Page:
Nebraska Governor OKs New Keystone XL Pipeline Route

Govenor Heineman
Nebraska Governor Dave Heineman (Photo courtesy State of Nebraska)


LINCOLN, Nebraska, January 22, 2013 (ENS) – Today Nebraska Governor Dave Heineman approved a new route through the state for TransCanada’s Keystone XL tar sands pipeline, which avoids the environmentally-sensitive Sand Hills region.

The governor’s approval of the controversial pipeline is one of a series of events that will lead to a decision by President Obama whether or not to grant a Presidential Permit for the pipeline to cross the Canada-U.S. border.

Govenor Heineman
Nebraska Governor Dave Heineman (Photo courtesy State of Nebraska)

Governor Heineman notified President Barack Obama and Secretary of State Hillary Clinton of the accepted Nebraska route by letter today.

The governor’s approval comes after his review of the final evaluation report from the Nebraska Department of Environmental Quality and is the last step in the re-route review process established by the Nebraska State legislature. The approved re-route now becomes part of the project’s Presidential Permit application with the U.S. Department of State, which was filed by TransCanada on May 4, 2012.

The proposed pipeline would transport diluted bitumen extracted from the tar sands of northern Alberta to terminals in Steele City, Nebraska.

TransCanada estimates that Keystone XL will cost US$5.3 billion to build and will support the creation of 9,000 jobs on the American portion of the pipeline and about 2,200 on the Canadian side.

The projected in-service date for Keystone XL is late 2014 or early 2015, subject to approval of the company’s Presidential Permit application.

Environmentalists point out that the pipeline route approved by Governor Heineman still goes through the Ogallala Aquifer, a water source for millions of Midwestern families.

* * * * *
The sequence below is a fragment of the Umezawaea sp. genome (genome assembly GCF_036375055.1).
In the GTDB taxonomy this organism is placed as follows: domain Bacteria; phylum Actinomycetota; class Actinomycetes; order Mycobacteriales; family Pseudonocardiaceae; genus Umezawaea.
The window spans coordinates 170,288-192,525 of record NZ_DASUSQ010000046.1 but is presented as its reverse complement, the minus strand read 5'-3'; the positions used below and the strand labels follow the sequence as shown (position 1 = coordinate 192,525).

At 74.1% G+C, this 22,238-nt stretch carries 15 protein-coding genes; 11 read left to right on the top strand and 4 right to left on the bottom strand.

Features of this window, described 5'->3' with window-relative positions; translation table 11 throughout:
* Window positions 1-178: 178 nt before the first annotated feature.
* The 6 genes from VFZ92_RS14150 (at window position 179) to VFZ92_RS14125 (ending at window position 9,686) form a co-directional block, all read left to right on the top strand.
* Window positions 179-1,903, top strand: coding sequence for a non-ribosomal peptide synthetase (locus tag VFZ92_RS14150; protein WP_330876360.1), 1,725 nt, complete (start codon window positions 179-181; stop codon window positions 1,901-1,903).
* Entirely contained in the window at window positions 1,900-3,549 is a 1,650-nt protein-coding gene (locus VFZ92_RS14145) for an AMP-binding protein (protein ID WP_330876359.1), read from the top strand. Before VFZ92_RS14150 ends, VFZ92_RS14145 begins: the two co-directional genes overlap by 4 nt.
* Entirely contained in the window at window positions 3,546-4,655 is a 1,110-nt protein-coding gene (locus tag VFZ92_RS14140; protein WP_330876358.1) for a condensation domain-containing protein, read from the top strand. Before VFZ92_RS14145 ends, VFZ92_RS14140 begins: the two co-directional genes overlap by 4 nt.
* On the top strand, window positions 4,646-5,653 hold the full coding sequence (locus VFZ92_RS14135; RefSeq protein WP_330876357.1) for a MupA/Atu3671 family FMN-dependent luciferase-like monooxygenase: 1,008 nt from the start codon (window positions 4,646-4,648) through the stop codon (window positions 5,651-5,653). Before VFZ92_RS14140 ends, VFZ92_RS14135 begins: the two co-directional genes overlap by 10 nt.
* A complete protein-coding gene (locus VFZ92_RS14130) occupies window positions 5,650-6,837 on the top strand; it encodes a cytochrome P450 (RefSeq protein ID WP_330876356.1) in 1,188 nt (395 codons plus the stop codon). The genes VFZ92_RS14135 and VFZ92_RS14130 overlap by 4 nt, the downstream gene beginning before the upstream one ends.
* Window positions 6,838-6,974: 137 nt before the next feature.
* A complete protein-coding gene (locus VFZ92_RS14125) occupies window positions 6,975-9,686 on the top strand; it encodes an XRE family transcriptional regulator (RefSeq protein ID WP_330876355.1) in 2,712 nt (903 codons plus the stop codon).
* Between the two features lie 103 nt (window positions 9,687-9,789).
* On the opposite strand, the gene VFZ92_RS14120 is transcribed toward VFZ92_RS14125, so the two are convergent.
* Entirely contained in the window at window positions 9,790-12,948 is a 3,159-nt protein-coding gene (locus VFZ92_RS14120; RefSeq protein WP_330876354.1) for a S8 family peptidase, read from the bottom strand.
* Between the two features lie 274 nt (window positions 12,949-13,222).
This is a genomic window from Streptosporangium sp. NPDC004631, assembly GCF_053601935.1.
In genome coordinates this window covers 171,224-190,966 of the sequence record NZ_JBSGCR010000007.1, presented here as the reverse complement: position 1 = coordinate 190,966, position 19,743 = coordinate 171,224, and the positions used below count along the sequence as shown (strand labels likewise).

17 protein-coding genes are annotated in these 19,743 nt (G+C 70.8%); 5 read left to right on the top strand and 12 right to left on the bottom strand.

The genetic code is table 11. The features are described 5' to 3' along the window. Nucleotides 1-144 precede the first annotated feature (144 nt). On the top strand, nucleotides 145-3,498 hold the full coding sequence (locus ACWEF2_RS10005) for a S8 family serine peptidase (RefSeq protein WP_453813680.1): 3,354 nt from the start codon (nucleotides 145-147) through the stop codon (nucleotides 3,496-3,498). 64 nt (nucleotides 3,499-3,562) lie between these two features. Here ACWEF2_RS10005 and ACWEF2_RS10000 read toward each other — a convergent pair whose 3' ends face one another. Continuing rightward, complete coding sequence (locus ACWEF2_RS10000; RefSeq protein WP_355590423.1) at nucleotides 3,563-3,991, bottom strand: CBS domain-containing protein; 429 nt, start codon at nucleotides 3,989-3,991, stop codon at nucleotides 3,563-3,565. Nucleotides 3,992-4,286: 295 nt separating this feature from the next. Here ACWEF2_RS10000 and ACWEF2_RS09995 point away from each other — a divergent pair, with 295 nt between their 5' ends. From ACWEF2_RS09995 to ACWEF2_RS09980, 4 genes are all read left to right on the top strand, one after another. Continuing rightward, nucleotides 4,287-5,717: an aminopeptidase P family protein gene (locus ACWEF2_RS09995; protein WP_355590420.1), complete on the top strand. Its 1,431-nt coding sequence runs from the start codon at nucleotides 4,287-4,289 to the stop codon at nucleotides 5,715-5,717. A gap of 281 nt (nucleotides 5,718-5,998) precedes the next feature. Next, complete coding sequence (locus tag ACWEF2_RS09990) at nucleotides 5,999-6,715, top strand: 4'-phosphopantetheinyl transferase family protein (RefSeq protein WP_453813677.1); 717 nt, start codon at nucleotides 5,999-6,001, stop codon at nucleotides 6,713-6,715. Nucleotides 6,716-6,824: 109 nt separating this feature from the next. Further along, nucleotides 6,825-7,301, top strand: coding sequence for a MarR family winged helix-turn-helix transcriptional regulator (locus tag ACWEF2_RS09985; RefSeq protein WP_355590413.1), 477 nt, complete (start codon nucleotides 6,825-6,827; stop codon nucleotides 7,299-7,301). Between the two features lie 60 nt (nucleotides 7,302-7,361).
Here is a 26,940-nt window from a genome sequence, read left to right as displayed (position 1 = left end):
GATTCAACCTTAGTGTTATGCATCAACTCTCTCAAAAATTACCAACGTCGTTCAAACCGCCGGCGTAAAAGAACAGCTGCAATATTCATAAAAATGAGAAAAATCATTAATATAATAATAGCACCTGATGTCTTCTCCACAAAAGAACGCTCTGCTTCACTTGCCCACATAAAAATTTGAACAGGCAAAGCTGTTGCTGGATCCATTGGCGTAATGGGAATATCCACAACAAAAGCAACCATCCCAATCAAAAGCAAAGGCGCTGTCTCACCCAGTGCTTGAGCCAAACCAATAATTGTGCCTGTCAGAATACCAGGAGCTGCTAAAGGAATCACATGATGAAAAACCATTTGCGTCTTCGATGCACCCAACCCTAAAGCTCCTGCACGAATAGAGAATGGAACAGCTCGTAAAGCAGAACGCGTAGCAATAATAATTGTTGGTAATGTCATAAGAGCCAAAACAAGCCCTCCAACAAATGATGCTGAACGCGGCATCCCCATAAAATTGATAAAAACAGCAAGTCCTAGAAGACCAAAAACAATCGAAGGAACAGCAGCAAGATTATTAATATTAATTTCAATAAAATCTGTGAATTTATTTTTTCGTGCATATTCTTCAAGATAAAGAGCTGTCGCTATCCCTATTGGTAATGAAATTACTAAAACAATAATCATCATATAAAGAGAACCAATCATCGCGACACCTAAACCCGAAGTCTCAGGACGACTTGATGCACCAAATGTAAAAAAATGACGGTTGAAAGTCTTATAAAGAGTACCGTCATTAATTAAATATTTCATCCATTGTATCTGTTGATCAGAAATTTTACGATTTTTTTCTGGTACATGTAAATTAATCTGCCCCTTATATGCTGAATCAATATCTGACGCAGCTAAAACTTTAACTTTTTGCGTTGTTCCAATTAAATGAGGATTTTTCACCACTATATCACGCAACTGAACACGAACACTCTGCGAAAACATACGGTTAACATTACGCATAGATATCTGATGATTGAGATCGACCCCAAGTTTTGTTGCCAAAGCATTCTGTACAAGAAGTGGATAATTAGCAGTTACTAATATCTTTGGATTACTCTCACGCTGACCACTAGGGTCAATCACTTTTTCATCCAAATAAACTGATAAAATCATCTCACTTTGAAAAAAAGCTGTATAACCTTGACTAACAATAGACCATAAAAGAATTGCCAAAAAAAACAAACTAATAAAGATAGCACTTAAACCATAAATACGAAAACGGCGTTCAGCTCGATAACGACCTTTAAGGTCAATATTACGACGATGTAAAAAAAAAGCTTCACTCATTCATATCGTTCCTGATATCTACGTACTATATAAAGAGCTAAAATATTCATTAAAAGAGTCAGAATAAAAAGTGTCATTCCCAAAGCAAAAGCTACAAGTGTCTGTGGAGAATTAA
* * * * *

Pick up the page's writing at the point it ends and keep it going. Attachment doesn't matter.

Nebraska landowners, farmers and ranchers and other Americans who care about clean air and water, will continue to fight the pipeline, says Jane Kleeb, who heads the pipeline protest group Bold Nebraska.

“Governor Heineman just performed one of the biggest flip-flops in Nebraska political history. He approved the pipeline route that crosses the Aquifer after he asked President Obama to deny the route that crossed the Aquifer,” said Kleeb today.

pipeline protesters
Anti-pipeline protesters make their views known at Governor Dave Heineman’s address to the Legislature, January 15, 2013 (Photo by

“Heineman turned his back on landowners and citizens who asked for an unbiased review of the risks of this pipeline. It is a shame when a politician these days can’t cross party lines even to stand up for our water and family farmers and ranchers,” she said.

“The economic figures Heineman cites in his approval of the route are incorrect, misleading and refuted by journalists and economic experts,” she said. “Additionally, Bold Nebraska requested a pipeline expert to review economic portions of the DEQ report and found the numbers to be biased and on very shaky ground.”

“The law that governed the decision Heineman made is currently being challenged in court,” said Kleeb. “The judge sided with the citizens on the first motion. So Heineman just took not only a risky political step he also just took a risky legal step.”

Pipeline protesters plan to make themselves heard in the coming weeks.